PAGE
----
Women’s role in development

In Saudi Arabia, in May 2013, women are allowed, for the first time, to practice as lawyers. It is a very important achievement for Saudi women but it draws attention to a shameful situation; in the second decade of the 21st century, in many countries in the world, women are still seen as second-class citizens.
A sustainable environment, the eradication of poverty, better healthcare and full literacy cannot be achieved when half of the world’s population has no or limited access to the means and methods of development.
Whether is African women learning solar engineering in India, Kyrgyzstan farmers selling milk to other villagers, or Saudi women defending their rights in court, women are in an unique position to better their lives and the lives of their families.
It is said that if you educate a girl, you educate a community. As the main care-givers, women will pass on the knowledge to their children, ending the cycle of poverty. Healthier women will give birth to healthier children, bringing a reduction to child and birth mortality; healthy infants can live longer, develop better, mentally and physically.
Fafoune Kontao, from a small village in Mali, became a community leader, with the help of a UN program. She is very proud of the developments she helped create:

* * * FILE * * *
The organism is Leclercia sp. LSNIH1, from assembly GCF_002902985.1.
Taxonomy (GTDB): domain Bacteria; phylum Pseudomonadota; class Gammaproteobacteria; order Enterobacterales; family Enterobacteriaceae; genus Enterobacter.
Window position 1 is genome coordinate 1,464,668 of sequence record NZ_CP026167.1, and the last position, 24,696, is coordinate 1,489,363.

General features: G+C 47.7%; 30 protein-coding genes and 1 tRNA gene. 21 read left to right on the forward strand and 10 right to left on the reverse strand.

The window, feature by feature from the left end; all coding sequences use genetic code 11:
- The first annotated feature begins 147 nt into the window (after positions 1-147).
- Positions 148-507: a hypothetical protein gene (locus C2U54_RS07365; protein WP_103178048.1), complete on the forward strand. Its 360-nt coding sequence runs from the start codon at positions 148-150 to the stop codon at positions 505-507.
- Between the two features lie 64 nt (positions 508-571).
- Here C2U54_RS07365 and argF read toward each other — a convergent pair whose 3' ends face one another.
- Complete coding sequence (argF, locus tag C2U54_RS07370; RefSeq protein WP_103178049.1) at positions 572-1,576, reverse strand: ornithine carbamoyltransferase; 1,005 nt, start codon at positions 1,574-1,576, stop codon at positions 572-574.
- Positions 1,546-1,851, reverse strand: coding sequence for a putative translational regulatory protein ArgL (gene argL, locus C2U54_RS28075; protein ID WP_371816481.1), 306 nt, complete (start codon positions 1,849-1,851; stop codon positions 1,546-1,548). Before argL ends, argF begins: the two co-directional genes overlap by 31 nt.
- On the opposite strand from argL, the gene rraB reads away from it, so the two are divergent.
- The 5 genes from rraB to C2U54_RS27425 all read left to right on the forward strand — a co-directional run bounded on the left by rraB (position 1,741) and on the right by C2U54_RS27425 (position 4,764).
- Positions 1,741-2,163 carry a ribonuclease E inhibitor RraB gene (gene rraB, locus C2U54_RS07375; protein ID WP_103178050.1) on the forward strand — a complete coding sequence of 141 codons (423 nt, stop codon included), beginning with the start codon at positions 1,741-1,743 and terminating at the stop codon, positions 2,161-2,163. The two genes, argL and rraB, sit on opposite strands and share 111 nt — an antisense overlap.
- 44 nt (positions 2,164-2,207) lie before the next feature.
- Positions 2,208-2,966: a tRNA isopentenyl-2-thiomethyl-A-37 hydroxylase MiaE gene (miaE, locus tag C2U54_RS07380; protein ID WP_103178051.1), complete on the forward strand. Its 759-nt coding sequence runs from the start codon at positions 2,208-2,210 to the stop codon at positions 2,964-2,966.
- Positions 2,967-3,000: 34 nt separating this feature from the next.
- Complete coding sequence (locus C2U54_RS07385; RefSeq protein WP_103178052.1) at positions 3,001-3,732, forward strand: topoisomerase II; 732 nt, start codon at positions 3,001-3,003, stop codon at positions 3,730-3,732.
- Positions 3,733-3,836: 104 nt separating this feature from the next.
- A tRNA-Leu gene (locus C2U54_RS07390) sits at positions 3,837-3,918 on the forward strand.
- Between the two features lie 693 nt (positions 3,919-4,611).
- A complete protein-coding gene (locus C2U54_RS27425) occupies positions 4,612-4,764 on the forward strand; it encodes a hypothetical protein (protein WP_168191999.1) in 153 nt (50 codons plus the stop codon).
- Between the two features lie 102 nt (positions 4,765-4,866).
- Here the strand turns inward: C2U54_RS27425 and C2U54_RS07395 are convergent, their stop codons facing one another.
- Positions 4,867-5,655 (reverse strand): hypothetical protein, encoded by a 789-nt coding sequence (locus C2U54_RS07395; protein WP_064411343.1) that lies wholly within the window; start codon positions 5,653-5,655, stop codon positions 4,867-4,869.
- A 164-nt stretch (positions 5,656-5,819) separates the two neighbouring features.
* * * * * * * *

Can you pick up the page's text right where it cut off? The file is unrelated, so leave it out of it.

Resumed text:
“Men are less violent and they contribute to the family expenses, they go the town hall to establish birth certificates for their children and register their marriages. Women are coming to pre- and post-natal consultations. Girls are no longer willing to go abroad to be used as housemaids in big towns. The religious leaders think twice before deciding to celebrate early marriages and young girls are shy when they contract early pregnancy. They therefore have more opportunity to continue their education and develop normally both physically and mentally.”
Women from rural areas don’t know their rights and entitlements. In Moldova, Bureaus of Services and Information offer support and funding on issues from job-seeking to land ownership. It has helped women make informed choices and earn money.
Making markets safer in Fiji, creating support groups in the villages of Tajikistan, providing better cooking stoves in Ghana, teaching women farmers irrigation techniques in China, these are just a few examples of ways in which women can play a more important role in development.
As Dilma Rousseff, president of Brazil, said :
“For many, we women are ‘half the sky’. But we also want to be half the earth with equal rights and opportunities, free from all forms of discrimination and violence.”

More information: http://www.unwomen.org/, http://www.un.org/womenwatch/
Photo-essays(at the bottom of the page): http://www.unwomen.org/2012/10/the-role-of-women-in-rural-development-food-production-and-poverty-eradication-2/
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